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Introduction to Italian:
Lesson 2

By Linas

You have to change that o to a when there is one but there are cases when there is no o so you don’t change anything. For example:

English in Italian is inglese.

Englese. It doesn’t matter whether you are male or female, you still say:

I am English.

Answer: Sono inglese.
Not correct. Please try again.

Same for French:

French in Italian is francese.

Say as woman:

Are you French?

Answer: Sei francese?
Not correct. Please try again.

Say as a man:

Are you French?

Answer: Sei francese?
Not correct. Please try again.

That’s good. Let’s now talk about speaking.

To speak in Italian is parlare.

You can remember this from words like parol or parole which exist in English.

Now, look at the word for you are which is sei. The ending is i. This is the ending for the you form.

If you apply the ending to the word parlare, you remove the ending of the infinitive which is are and add i so you get parli which is you speak.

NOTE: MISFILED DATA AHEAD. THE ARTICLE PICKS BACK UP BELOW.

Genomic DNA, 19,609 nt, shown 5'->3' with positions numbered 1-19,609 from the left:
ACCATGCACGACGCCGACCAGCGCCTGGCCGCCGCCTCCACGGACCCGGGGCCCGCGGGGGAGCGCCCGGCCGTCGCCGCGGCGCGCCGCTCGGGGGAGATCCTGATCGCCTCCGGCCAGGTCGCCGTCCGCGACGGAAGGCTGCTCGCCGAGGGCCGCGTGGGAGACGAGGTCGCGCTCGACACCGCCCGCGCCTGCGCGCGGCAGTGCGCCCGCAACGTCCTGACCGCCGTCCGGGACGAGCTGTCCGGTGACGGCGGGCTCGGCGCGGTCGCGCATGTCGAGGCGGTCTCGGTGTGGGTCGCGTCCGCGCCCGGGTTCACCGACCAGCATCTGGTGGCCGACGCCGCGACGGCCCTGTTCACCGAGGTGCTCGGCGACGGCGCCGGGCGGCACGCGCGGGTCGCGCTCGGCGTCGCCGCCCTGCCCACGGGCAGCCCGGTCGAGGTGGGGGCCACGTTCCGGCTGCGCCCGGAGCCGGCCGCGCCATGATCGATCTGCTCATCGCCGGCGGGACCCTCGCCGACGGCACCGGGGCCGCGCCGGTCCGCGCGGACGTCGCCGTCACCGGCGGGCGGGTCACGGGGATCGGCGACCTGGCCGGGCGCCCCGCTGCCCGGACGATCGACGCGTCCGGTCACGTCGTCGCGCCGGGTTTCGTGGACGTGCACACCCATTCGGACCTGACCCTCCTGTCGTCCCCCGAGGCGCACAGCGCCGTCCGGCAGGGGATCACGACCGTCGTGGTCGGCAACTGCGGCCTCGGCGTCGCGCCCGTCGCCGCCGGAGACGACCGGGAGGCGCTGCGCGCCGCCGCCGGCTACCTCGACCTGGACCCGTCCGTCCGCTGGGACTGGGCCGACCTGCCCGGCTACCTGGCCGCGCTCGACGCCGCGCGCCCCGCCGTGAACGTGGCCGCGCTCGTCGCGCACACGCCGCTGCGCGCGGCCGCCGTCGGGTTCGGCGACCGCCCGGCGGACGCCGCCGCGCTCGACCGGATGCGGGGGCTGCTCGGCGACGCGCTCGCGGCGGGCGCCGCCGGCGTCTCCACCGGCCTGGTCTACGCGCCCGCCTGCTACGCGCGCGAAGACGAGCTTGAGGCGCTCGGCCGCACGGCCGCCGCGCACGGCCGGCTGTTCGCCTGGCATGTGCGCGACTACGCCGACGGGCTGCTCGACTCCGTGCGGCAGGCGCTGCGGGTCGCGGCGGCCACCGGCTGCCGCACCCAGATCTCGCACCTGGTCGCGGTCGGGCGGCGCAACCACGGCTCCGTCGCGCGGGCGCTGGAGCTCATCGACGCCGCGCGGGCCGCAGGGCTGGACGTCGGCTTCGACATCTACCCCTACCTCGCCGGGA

Try saying:

Do you speak Italian?

Answer: Parli italiano?
Not correct. Please try again.

What about:

Do you speak English?

Answer: Parli inglese?
Not correct. Please try again.

Italian for to learn is imparare.

I don’t know why but I would always think of the word emperor to remember this word. Maybe you could think of learning to be an emperor or learning as a thing that emperors do. Alternatively, you could associate imparare with improve to remember it. Whatever floats your boat.

The ending is again are. How you would say:

You learn French.

Answer: Impari francese.
Not correct. Please try again.

Cool. Now, let’s look at words like the word sono. It has the typical ending for the I form. So, if imparare becomes impari for you because the ending for you is i, knowing that the ending for me is o, guess what I learn would be:

I learn Italian.

Answer: Imparo italiano.
Not correct. Please try again.

How would you say:

I don’t speak English, I speak Italian.

Answer: Non parlo inglese, parlo italiano.
Not correct. Please try again.

Italian for it is lo.

You use lo like you use it in usual sentences except you have it before the verb. How would you say:

I learn it.

Answer: Lo imparo.
Not correct. Please try again.

I don’t learn it.

Answer: Non lo imparo.
Not correct. Please try again.

Finally, when talking about things you speak, you might smuggle bene in the middle to say that you speak it well. Say:

I speak Italian well.

Answer: Parlo bene italiano.
Not correct. Please try again.

Just because bene is such a cool word.